The combination of light, dry snow and winds from multiple directions has been perfect for creating soft, thin wind slabs on upper elevation, wind exposed slopes. These slabs may be found on all slopes that have seen winds over the last week. These relatively thin slabs also have the possibility of triggering or "stepping down" into the deeper weak layers within the snowpack.
Wind slabs are relatively easy to spot and recognize, look for cornices or drifted pillows of snow or areas where the snowpack is more firm and supportive to the weight of a skier or snowmobiler. Additional winds from the Northern portions of the compass will add to the problem through the day today.
Our snowpack is SLOWLY gaining strength and depth and the buried weak layers are starting to become less reactive. We still have a more complex and varied snowpack than we typically see in the West Central Mountains though and CAUTION is still your best bet to avoid triggering avalanches. A layer of buried surface hoar can still be identified just about 3 feet down in the snowpack and basal facets(near the ground) are still showing instability in our pit tests.
What all this means is that we are getting alot of mixed mesages from our snowpack right now. On one hand, the structure of the snowpack is improving and we have not had any new avalanches reported in the last 10 days. On the other hand, we still have 2 distinct weak layers that are consistently providing warning signs in stability tests throughout the local area. In addition, the depth of the snowpack is still variable making it easier to trigger the weak layer near the ground in shallow areas. Triggering an avalanche in these thin areas at the ground would make for an ugly ride through the rocks, stumps and over other ground cover. Finally wind slabs are being consistently created on multiple aspects adding to the hazard on upper elevation slopes.
The signs of caution are still outweighing the signs to go for it to for snow professionals and other cautious backcountry travelers. Your best and safest bet to avoid triggering an avalanche right now remains avoiding steep slopes and paying attention to changing snowpack conditions and depths as you travel through the mountains.
Due to the partial government shutdown, avalanche forecasting will be limited. We expect to forecast 3 times a week until the shutdown has ended.
Winds speeds increased last night generally out of the N and NW increasing the possibility of fresh wind slabs being created. An abundance of light density snow available to be moved around by even moderate winds will allow these slabs to continue to build through the day and until the winds calm back down. While our snowpack continues to slowly grow in depth and is generally getting more supportive, there is still a LOT of buried treasure to be found off trail whether you are riding sleds or sliding on boards. Travel lightly and look for more supportive snow on East and West aspects.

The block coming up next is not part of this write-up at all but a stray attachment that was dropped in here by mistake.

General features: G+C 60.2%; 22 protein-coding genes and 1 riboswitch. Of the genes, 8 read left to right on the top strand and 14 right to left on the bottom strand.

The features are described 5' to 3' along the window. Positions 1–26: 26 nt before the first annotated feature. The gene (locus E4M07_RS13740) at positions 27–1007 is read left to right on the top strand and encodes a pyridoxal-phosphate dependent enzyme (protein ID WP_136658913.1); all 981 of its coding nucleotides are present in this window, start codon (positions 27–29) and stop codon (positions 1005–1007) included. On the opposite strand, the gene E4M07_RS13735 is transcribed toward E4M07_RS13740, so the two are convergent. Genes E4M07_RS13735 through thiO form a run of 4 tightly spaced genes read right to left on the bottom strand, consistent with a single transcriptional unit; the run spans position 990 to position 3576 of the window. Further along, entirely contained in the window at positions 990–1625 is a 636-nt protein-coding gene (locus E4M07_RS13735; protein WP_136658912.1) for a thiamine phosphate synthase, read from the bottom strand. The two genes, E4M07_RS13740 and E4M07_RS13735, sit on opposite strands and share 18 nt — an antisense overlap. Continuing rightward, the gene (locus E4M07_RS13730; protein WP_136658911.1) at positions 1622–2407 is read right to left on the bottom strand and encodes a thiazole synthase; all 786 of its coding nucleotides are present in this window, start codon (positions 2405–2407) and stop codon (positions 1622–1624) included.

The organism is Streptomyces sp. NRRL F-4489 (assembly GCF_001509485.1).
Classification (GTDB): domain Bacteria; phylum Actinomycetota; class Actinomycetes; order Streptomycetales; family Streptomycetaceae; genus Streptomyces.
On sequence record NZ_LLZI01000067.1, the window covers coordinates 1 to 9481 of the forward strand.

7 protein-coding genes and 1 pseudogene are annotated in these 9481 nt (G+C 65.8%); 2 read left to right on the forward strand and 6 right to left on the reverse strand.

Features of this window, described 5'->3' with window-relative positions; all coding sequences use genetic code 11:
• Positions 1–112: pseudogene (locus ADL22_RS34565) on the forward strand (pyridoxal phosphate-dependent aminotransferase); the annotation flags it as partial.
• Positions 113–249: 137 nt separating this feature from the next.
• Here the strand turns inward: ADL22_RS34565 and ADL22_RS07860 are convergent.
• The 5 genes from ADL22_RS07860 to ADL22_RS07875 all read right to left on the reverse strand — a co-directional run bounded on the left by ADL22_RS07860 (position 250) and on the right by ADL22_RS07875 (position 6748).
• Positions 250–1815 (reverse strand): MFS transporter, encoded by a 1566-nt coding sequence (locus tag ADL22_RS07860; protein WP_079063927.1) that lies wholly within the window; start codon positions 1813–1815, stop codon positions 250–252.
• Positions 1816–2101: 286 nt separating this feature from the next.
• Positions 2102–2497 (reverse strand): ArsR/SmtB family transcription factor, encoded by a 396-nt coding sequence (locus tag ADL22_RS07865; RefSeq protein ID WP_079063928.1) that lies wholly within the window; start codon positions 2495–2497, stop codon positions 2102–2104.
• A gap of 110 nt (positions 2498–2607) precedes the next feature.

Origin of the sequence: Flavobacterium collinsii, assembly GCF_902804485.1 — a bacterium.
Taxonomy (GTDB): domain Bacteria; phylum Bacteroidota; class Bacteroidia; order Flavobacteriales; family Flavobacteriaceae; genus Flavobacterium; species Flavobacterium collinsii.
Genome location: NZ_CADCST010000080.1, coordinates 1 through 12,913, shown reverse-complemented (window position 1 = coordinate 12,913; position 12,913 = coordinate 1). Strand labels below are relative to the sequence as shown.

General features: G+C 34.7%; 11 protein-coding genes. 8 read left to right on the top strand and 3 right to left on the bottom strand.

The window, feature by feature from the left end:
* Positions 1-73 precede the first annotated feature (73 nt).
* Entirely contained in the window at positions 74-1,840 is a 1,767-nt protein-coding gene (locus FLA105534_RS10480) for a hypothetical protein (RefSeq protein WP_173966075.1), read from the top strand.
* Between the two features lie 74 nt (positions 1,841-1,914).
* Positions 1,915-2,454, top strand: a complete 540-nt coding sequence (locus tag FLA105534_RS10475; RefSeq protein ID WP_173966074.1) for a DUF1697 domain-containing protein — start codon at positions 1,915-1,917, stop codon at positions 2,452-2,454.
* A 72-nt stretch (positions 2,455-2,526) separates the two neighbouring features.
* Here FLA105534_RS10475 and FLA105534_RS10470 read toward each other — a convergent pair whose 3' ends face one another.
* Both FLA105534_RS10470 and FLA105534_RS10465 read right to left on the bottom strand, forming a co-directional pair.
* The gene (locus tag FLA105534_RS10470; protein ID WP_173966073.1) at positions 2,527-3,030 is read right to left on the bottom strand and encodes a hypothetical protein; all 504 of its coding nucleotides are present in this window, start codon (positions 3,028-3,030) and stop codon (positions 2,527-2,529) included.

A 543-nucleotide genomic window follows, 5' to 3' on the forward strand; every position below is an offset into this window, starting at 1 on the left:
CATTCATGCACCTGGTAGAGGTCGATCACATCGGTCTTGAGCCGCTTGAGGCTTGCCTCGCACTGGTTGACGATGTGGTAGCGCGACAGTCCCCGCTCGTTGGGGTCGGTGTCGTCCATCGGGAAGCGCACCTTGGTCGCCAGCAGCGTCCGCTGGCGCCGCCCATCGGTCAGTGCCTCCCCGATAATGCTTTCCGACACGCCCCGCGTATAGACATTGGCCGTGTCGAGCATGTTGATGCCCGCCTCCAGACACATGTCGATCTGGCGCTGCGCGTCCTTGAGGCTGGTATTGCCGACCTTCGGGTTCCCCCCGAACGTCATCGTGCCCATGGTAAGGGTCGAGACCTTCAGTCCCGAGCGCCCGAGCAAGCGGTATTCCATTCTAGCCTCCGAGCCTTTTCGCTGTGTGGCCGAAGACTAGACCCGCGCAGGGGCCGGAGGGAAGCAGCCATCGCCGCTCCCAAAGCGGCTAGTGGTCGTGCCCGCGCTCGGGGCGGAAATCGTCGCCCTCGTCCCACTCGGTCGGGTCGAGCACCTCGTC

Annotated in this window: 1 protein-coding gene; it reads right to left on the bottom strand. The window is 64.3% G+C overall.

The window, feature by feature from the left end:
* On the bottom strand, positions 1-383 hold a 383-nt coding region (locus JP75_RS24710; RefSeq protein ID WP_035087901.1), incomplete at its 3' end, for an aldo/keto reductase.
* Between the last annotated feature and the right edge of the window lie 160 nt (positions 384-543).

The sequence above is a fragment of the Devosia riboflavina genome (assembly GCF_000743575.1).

|0600 temperature:||7 deg. F.|
|Max. temperature in the last 24 hours:||15 deg. F.|
|Average wind direction during the last 24 hours:||N|
|Average wind speed during the last 24 hours:||8 mph|
|Maximum wind gust in the last 24 hours:||19 mph|
|New snowfall in the last 24 hours:||3 inches|
|Total snow depth:||na inches|
SHORT TERM...Today through Sunday...A drier northerly flow aloft
will continue across the area today. Patchy fog is possible in
portions of southwest Idaho this morning - east of Mountain Home
and in the mountain valleys of Central Idaho. Otherwise, expect
dry conditions and lighter winds today. Pacific moisture riding
over top of an upper ridge off the coast will result in snow
across mainly northern portions of our forecast area tonight and
Saturday. Total snow accumulations of less than an inch in the
northern valleys and 1-2 inches in the mountains are expected
through the period. An upper trough moving across the northern
Rockies Saturday night will drag a strong cold front across our
area on Sunday. Precipitation associated with the trough and front
will occur mainly over southwest Idaho, with the greatest amounts
expected in the Boise/West Central Mountains. Snow levels will
rise ahead of the front with a rain/snow mix expected in the lower
valleys. It will become windy on Sunday with the frontal passage,
especially in the Western Magic Valley and Southern Twin Falls
County where it will be very windy in the afternoon.
.LONG TERM...Sunday night through Friday...Models all in good
agreement indicating the upper ridge remaining amplified off the
west coast through early Tuesday. The next system pushes into the
Pac Nw and somewhat flattens the ridge as it moves further east
but also weakens considerably Tuesday afternoon. Any threat of new
snow should be minimal and confined to Idaho`s west central
mountains. Confidence by Thursday and Friday begin to diminish as
another system threatens the Pac Nw Thursday morning. Models
differ on the timing and the strength, with the ECM about 12 hrs
faster than the GFS and the ECM also weakens it quicker than the
GFS. One thing the ECM/GFS/Canadian all agree on is that the flow
into the Pac Nw remains active and off the Pac vs coming out of
Canada and the Gulf of Ak. This therefore should keep temperatures
somewhat near normal after Wednesday through the weekend.
This avalanche advisory is provided through a partnership between the Payette National Forest and the Payette Avalanche Center. This advisory covers the West Central Mountains between Hard Butte on the north and Council Mountain on the south. This advisory applies only to backcountry areas outside established ski area boundaries. This advisory describes general avalanche conditions and local variations always occur. This advisory expires at midnight on the posted day unless otherwise noted. The information in this advisory is provided by the USDA Forest Service who is solely responsible for its content.